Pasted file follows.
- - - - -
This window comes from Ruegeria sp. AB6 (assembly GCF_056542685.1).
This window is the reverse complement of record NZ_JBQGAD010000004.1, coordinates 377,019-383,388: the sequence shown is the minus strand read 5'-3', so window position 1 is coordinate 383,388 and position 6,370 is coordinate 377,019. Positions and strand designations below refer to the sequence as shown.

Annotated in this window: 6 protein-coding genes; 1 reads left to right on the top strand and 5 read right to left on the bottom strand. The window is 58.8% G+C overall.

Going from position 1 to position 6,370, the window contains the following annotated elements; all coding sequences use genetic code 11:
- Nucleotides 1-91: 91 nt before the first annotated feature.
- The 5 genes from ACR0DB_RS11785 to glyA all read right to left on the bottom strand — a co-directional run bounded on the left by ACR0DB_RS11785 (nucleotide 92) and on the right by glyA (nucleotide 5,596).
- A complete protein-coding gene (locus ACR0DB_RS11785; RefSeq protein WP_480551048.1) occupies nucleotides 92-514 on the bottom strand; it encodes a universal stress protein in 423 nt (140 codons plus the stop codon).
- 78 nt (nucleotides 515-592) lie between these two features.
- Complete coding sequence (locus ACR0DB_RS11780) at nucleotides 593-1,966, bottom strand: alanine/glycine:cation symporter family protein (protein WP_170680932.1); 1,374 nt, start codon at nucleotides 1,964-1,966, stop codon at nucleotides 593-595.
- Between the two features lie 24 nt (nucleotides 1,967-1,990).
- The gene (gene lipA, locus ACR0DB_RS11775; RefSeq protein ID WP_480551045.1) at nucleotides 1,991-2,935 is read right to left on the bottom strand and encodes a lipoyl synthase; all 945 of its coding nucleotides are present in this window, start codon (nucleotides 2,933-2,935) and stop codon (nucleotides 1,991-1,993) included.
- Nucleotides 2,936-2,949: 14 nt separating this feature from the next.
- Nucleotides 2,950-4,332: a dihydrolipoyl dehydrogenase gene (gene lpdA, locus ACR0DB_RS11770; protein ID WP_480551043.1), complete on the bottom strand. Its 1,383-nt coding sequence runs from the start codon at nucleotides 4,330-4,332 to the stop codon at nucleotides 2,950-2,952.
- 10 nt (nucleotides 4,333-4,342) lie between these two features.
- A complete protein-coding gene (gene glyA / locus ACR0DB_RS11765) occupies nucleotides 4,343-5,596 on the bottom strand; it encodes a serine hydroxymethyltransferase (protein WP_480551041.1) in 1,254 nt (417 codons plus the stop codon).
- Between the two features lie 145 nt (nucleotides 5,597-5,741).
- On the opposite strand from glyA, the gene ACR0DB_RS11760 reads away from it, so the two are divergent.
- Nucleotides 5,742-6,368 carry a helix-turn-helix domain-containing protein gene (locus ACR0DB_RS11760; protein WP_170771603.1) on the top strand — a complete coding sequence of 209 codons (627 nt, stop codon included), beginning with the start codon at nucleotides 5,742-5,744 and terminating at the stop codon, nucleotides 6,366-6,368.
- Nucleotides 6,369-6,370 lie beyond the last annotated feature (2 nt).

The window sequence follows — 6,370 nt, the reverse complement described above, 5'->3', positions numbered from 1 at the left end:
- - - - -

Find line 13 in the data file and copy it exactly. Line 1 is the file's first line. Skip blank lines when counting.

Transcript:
- Nucleotides 2,950-4,332: a dihydrolipoyl dehydrogenase gene (gene lpdA, locus ACR0DB_RS11770; protein ID WP_480551043.1), complete on the bottom strand. Its 1,383-nt coding sequence runs from the start codon at nucleotides 4,330-4,332 to the stop codon at nucleotides 2,950-2,952.